European Union as an emerging superpower


The European Union (EU) has been called a potential superpower by scholars and academics like T. R. Reid,[1] Andrew Reding,[2] Andrew Moravcsik,[3] Mark Leonard,[4] Jeremy Rifkin,[5] John McCormick[6] and some politicians such as Romano Prodi[7] and Tony Blair.[8] They believe that the EU is a superpower, or will become one, in the 21st century  while noting that the concept of "superpower" has changed to one of soft power rather than the hard (military) superpowers of the 20th century.

European Union

Overview


Mark Leonard cites several factors: the EU's large population, large economy (the world's second largest both nominally and by purchasing power parity), low inflation rates, and the unpopularity and perceived failure of US foreign policy. He compares this with the high quality of life (especially when measured in terms such as hours worked per week, health care, social services) of certain EU member states.[9]

John McCormick believes that the EU has already achieved superpower status, based on the size and global reach of its economy and on its global political influence. He argues that the nature of power has changed since the Cold War-driven definition of superpower was developed, and that military power is no longer essential to great power; he argues that control of the means of production is more important than control of the means of destruction, and contrasts the threatening hard power of the United States with the opportunities offered by the soft power wielded by the European Union.[10]

Parag Khanna believes that "Europe is overtaking its rivals to become the world's most successful empire."[11][12] Khanna writes that South America, East Asia, and other regions prefer to emulate the "European Dream" rather than the American variant.[13] This could possibly be seen in the African Union and UNASUR. Notably, the EU as a whole has some of the world's largest and most influential languages being official within its borders.[14]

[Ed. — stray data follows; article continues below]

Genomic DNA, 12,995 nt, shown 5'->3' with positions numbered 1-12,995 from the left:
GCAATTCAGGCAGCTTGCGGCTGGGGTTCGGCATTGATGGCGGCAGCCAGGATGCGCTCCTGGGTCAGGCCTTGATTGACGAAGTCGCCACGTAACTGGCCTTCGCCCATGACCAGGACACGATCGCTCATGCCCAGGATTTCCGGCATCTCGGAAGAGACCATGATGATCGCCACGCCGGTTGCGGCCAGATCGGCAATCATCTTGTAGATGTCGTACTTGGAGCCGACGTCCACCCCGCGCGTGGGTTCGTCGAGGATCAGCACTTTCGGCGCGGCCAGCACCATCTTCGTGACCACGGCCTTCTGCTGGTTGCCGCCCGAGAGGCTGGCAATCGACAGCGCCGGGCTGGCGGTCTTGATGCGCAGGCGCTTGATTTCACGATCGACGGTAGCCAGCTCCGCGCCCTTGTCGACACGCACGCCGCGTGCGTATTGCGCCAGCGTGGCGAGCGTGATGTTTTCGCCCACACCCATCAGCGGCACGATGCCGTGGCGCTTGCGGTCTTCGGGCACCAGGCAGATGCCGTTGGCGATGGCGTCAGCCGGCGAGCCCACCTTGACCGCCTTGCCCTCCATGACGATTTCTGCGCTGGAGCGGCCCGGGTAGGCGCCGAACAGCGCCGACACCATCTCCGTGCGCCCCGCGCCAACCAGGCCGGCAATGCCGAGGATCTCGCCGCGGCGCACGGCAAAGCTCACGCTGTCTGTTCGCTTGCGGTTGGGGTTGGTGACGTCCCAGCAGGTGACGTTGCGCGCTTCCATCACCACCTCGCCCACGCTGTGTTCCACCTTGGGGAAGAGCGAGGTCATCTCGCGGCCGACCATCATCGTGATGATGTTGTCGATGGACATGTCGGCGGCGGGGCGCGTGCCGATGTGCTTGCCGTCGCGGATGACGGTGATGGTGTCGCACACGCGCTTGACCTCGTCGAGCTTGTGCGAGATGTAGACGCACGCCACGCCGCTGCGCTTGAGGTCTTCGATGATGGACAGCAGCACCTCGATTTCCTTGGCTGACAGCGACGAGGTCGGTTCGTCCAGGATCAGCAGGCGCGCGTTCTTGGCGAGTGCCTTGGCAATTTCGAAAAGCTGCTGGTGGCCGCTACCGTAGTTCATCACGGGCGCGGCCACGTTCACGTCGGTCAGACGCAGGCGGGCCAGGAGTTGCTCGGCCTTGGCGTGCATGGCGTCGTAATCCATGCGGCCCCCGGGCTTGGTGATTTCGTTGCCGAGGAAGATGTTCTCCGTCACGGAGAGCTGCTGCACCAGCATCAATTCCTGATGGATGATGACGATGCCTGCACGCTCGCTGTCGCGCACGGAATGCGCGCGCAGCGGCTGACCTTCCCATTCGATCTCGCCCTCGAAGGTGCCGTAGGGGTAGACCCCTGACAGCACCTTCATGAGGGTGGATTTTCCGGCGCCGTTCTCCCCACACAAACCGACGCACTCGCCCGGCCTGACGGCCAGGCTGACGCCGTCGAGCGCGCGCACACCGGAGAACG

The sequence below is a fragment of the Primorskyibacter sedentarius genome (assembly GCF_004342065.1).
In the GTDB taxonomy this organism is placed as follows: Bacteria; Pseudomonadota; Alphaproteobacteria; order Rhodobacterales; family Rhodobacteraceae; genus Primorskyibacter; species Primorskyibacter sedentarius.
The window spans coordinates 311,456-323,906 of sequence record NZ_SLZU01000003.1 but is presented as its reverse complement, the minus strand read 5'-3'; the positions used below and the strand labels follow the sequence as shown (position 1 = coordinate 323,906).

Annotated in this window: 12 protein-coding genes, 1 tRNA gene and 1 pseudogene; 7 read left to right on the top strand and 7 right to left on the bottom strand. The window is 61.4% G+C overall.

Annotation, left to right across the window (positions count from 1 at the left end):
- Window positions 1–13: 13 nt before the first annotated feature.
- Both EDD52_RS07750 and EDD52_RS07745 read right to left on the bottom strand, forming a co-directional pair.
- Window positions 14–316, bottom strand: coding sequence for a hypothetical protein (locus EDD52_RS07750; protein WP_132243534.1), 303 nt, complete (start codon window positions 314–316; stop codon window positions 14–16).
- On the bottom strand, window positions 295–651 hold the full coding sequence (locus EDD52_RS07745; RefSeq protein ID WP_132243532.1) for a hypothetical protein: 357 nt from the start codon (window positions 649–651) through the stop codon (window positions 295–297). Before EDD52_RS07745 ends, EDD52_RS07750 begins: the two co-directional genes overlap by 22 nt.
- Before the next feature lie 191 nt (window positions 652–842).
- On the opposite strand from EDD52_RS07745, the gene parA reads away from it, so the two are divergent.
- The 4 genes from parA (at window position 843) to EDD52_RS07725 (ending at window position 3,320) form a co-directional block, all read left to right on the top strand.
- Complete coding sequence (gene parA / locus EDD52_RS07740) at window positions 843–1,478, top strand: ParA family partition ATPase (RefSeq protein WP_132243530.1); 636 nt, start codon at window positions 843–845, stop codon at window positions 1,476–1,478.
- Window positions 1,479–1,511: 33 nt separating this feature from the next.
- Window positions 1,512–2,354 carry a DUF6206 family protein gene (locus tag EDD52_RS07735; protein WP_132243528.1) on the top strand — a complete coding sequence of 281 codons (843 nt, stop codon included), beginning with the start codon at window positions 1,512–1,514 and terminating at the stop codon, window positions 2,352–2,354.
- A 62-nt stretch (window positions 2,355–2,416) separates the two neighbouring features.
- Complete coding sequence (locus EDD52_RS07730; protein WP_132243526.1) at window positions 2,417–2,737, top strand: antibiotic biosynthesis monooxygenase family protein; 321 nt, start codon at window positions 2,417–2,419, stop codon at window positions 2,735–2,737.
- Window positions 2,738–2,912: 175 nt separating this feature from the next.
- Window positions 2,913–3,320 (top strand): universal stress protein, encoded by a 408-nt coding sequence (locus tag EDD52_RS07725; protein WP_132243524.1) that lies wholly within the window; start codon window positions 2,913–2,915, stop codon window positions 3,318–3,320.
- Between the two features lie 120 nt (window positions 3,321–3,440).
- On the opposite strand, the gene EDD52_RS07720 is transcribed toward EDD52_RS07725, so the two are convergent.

Andrew Reding also takes the future EU enlargement into account. An eventual future accession of the rest of Europe, the whole of Russia, and Turkey, would not only boost the economy of the EU, but it would also increase the EU's population to about 800 million, which he considers almost equal to that of India or China. The EU is qualitatively different from India and China since it is enormously more prosperous and technologically advanced.[2] Turkish PM Recep Tayyip Erdoğan said in 2005: "In 10 or 15 years, the EU will be a place where civilizations meet. It will be a superpower with the inclusion of Turkey."[15]

Robert J. Guttman wrote in 2001 that the very definition of the term superpower has changed and in the 21st century, it does not only refer to states with military power, but also to groups such as the European Union, with strong market economics, young, highly educated workers savvy in high technology, and a global vision.[16] Friis Arne Petersen, the Danish ambassador to the US, has expressed similar views. He conceded that the EU is a "special kind of superpower," one that has yet to establish a unified military force that exerts itself even close to the same level as many of its individual members.[17]

Additionally, it is argued by commentators that full political integration is not required for the European Union to wield international influence: that its apparent weaknesses constitute its real strengths (as of its low profile diplomacy and the emphasis on the rule of law)[10] and that the EU represents a new and potentially more successful type of international actor than traditional ones;[18] however, it is uncertain if the effectiveness of such an influence would be equal to that of a more politically integrated union of states such as the United States.[19]